We all have received in our snail mail pre-screened offers for credit cards, loans, and insurance. The offer typically says, "You have been pre-approved for..." What do you do with yours? Most people throw them in the trash. Some tear them up by hand into little pieces. That's safe, right?
Pre-screened offers are gold for "dumpster diving" identity thieves. All a thief has to do is search through your paper trash (easier if you sorted it in a recycle bin), complete the pre-screened form with your name on it, change the address, mail it in, and they are happily on their way to wrecking your credit and your finances. But don't take my word for it. Read the Torn Up Credit Card Application web site.
A consumer, Rob Cockerham, did just that. He tore up a credit card application by hand, taped it back together, completed the application with a different street address, and mailed it in the bank's prepaid envelope... just like an identity thief would. Most people think that the bank would have rejected the scotch-tape-reassembled credit card application, right?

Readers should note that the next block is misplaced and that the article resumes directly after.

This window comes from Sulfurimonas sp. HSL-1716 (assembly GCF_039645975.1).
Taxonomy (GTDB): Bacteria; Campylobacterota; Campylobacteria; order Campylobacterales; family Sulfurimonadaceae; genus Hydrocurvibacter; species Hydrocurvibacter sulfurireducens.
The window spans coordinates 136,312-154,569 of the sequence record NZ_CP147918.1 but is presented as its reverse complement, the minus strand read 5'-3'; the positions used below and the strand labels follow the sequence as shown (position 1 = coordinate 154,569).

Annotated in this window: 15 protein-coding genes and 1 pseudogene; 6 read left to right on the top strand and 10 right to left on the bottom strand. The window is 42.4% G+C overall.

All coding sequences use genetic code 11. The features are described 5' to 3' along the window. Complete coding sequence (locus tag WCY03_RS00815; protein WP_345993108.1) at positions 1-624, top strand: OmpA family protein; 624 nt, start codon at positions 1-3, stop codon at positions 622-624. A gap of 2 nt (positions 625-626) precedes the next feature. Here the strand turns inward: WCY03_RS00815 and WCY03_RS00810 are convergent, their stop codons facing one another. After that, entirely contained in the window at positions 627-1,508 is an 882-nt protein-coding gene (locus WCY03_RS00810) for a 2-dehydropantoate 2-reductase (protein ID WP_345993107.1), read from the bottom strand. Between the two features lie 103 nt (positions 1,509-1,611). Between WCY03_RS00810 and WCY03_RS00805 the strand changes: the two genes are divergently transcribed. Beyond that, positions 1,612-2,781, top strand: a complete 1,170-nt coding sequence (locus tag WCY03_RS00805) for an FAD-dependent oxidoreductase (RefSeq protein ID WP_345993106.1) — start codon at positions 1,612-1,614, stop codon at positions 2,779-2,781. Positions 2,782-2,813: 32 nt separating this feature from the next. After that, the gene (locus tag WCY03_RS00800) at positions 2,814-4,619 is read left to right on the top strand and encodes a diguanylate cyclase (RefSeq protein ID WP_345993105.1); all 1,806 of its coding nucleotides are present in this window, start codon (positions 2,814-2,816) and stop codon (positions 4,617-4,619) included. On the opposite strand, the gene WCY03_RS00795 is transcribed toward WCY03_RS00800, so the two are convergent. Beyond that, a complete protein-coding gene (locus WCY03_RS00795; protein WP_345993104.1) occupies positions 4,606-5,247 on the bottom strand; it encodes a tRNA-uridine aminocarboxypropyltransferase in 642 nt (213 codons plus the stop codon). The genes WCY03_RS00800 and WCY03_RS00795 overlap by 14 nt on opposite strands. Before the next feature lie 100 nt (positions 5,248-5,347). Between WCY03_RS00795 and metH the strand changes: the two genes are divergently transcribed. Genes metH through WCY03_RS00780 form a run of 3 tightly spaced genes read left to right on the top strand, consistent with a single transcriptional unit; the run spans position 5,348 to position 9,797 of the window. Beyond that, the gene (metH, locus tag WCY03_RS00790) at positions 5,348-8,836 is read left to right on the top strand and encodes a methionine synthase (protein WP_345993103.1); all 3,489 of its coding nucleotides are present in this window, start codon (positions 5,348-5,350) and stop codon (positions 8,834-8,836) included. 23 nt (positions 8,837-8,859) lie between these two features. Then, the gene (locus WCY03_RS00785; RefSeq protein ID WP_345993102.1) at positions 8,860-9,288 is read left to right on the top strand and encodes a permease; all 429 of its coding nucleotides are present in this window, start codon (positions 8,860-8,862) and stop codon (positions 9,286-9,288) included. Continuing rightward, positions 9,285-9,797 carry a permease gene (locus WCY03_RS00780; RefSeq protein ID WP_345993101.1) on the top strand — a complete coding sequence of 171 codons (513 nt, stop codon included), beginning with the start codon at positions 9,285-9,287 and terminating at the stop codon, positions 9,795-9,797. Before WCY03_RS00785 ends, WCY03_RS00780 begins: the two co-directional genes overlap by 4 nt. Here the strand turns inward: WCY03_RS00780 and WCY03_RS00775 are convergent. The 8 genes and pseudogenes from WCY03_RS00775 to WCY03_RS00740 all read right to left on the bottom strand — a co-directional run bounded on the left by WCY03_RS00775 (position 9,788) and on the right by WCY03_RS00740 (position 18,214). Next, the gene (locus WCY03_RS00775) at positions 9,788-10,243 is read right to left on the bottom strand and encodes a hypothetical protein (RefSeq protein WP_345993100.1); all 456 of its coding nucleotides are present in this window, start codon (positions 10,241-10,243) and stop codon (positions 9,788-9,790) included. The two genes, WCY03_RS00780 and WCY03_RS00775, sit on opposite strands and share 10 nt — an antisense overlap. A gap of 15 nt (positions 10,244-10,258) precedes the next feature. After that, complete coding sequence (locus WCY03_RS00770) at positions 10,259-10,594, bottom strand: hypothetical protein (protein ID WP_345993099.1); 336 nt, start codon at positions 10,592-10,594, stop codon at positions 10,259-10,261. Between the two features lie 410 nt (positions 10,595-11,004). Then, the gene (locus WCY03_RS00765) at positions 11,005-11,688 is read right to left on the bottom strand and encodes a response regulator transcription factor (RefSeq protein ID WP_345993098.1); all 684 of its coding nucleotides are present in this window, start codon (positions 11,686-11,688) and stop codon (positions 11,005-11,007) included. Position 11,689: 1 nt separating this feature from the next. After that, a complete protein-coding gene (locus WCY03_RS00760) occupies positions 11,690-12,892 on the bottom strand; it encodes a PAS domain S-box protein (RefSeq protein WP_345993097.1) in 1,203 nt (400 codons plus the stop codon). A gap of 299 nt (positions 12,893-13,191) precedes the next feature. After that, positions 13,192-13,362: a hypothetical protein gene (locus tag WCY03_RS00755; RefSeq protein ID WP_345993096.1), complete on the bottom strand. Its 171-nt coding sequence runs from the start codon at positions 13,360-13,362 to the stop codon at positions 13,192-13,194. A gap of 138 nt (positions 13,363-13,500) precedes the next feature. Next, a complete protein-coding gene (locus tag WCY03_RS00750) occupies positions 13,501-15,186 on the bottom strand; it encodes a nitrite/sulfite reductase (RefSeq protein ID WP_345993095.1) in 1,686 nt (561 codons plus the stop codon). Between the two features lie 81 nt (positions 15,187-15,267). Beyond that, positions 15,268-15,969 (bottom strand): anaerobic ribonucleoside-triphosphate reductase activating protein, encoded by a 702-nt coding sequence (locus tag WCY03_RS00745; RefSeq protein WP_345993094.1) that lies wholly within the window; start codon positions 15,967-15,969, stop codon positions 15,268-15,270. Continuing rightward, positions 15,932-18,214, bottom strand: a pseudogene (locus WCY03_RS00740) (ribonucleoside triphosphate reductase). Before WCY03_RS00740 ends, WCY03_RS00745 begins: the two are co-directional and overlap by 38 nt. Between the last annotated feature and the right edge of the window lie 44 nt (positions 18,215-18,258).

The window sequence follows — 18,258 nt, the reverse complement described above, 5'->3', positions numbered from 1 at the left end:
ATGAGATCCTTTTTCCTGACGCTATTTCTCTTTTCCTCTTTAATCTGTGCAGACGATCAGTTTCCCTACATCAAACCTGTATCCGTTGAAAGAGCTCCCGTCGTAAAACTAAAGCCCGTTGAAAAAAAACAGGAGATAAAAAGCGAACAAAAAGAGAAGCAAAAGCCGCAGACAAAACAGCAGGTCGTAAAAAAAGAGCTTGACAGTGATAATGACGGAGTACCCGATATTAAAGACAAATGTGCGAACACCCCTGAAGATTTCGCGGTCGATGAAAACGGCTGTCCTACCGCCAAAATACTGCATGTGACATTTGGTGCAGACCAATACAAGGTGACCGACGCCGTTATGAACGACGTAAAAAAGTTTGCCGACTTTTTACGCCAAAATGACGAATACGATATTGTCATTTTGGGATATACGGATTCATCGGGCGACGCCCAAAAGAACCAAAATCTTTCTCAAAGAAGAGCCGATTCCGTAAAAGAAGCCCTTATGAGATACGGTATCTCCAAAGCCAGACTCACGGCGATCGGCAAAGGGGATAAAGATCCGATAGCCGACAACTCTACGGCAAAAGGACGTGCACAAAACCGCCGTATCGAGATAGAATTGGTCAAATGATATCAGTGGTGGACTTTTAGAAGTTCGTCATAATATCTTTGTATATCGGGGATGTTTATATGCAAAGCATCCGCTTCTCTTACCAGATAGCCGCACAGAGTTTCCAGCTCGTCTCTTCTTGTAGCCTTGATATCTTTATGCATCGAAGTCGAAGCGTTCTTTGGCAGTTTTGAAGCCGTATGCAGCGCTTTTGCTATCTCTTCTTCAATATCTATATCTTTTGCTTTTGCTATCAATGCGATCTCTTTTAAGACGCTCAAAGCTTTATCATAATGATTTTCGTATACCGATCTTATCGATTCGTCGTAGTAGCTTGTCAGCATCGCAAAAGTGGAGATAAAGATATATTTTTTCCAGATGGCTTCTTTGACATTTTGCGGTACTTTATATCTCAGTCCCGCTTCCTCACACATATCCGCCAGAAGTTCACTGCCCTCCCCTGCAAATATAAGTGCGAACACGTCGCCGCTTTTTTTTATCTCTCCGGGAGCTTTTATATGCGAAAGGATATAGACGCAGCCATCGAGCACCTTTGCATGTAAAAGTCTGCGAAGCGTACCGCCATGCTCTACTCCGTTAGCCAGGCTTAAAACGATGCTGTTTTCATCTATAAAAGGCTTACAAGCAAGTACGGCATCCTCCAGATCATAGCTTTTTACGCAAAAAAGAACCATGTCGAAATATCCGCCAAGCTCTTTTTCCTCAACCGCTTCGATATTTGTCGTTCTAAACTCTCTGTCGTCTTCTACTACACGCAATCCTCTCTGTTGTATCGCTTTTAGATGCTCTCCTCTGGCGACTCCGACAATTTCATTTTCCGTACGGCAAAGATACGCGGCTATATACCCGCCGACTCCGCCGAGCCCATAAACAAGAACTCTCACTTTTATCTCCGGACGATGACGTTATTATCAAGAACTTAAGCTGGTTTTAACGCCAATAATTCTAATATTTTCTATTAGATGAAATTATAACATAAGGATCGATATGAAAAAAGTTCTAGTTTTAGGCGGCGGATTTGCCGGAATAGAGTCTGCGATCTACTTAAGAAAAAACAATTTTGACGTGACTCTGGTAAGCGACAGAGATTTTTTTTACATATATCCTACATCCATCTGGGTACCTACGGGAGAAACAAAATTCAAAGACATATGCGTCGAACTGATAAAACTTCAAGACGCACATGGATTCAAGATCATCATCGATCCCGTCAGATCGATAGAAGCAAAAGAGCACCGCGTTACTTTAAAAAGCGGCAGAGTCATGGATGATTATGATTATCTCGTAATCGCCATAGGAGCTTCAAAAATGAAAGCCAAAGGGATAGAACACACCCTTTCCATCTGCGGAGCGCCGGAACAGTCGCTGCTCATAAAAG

Wrong. Credit card application accepted.
MSNBC's Red Tape Chronicles blog also reported on Cockerham's site and documented the bank's flimsy excuses about why they accepted the obviously suspect credit card application. More importantly, the Red Tape Chronicle stated:
"So each of those 5 billion pre-approved applications that carpet bomb American consumers every year is an identity theft ticking time bomb. Cockerham drives this point home with a sledgehammer. An application stitched together with Scotch tape?"
Me? I shred everything and have done so for many years; especially all pre-screened offers. I don't trust the credit card companies and banks to adequately screen applications for fraud. I use a Fellowes PS80C-2 shredder. It's a cross-cut shredder and shreds up to 5 sheets at a time, plus expired credit cards, medical cards, loyalty-program cards, and drivers licenses.
If you are unsure what to do to minimize your risk of identity theft, read a prior blog entry about ways to protect yourself. The July 1, 2007 issue of the Wall Street Journal has an excellent article about how experts protect themselves from identity theft. We consumers can use the same prevention tips that the experts use.
Next entry: Identity theft legislation in Massachusetts